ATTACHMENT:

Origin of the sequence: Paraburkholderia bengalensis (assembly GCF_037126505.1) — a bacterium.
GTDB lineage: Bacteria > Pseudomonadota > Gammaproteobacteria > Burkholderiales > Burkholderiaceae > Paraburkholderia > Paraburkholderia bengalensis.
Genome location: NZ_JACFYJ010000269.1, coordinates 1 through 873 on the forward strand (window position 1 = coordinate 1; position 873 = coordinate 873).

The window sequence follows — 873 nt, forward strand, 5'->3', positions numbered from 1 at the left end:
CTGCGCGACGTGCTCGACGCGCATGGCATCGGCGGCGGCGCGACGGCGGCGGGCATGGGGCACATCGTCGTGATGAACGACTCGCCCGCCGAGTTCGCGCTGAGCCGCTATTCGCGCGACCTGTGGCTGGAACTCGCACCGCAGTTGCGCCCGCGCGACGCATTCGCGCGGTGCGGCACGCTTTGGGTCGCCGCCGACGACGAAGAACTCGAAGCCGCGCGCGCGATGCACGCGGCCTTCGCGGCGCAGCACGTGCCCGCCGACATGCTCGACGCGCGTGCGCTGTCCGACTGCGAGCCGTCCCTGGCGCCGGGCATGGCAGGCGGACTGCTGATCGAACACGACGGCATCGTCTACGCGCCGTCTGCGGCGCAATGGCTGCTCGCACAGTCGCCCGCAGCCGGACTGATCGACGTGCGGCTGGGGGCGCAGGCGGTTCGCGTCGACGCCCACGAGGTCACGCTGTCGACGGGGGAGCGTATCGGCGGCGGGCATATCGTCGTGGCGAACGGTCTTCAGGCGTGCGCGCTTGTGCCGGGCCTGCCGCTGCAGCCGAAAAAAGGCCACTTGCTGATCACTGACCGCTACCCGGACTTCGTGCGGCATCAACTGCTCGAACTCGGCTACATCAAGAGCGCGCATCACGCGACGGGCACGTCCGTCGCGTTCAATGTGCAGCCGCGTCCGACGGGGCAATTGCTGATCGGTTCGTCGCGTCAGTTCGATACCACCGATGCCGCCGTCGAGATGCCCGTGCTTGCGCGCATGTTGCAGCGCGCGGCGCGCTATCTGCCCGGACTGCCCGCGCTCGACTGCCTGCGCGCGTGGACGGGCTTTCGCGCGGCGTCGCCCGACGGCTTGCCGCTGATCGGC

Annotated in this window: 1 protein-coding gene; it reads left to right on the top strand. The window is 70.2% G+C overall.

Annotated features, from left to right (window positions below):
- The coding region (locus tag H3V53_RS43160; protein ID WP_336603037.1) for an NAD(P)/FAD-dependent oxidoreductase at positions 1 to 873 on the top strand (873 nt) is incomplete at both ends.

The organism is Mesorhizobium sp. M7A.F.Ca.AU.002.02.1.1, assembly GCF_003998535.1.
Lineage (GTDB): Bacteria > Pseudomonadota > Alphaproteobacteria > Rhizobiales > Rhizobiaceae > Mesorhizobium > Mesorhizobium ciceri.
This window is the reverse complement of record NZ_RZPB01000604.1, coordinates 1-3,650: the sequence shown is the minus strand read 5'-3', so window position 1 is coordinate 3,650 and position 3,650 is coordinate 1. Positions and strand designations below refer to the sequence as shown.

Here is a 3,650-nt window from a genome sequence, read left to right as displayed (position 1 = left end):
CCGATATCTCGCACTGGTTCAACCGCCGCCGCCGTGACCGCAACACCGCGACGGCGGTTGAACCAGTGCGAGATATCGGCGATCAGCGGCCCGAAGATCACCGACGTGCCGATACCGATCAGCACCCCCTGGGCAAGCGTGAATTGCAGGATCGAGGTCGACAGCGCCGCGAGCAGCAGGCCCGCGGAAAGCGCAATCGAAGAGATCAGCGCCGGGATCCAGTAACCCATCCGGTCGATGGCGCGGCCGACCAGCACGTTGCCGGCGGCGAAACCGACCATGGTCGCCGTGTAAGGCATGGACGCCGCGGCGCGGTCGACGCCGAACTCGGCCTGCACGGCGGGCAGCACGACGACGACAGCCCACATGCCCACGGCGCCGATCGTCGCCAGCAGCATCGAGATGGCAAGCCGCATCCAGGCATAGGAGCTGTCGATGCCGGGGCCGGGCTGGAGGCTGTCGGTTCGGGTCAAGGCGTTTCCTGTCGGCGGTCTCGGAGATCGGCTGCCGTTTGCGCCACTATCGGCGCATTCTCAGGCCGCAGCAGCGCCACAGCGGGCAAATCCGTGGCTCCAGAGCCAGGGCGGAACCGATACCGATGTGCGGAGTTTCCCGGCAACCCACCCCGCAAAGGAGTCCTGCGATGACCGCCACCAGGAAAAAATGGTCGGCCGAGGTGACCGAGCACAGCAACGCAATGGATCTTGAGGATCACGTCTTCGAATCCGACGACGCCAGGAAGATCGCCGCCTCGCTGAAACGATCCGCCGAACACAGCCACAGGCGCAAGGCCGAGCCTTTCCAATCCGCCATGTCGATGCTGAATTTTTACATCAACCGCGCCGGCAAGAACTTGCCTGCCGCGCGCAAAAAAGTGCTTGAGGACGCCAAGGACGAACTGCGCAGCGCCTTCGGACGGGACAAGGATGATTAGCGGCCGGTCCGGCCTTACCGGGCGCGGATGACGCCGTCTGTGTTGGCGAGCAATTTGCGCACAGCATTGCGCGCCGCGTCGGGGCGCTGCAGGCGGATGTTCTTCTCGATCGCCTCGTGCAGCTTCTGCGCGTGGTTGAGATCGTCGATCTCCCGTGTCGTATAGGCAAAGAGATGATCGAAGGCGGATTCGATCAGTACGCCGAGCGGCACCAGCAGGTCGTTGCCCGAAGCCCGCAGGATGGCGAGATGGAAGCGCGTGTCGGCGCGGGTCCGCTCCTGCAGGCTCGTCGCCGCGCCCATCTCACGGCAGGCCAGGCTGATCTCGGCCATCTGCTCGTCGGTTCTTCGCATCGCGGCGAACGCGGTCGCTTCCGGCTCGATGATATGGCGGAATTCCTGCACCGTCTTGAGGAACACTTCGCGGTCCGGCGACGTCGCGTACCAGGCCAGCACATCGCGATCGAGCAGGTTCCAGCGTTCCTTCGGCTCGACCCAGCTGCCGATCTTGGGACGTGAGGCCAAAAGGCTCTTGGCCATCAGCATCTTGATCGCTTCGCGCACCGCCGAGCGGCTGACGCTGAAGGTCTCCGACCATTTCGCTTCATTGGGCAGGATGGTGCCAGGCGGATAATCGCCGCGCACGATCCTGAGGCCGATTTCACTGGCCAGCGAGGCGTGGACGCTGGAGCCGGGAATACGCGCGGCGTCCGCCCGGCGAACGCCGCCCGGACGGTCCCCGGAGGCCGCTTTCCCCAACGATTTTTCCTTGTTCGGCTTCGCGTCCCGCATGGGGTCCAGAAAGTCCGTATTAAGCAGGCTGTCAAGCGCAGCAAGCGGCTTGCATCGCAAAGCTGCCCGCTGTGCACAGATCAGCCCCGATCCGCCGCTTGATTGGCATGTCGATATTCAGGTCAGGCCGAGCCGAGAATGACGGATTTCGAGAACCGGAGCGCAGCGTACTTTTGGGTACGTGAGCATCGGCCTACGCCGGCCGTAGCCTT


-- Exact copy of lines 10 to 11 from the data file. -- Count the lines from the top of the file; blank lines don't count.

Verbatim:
Lineage (GTDB): Bacteria > Pseudomonadota > Alphaproteobacteria > Rhizobiales > Rhizobiaceae > Mesorhizobium > Mesorhizobium ciceri.
This window is the reverse complement of record NZ_RZPB01000604.1, coordinates 1-3,650: the sequence shown is the minus strand read 5'-3', so window position 1 is coordinate 3,650 and position 3,650 is coordinate 1. Positions and strand designations below refer to the sequence as shown.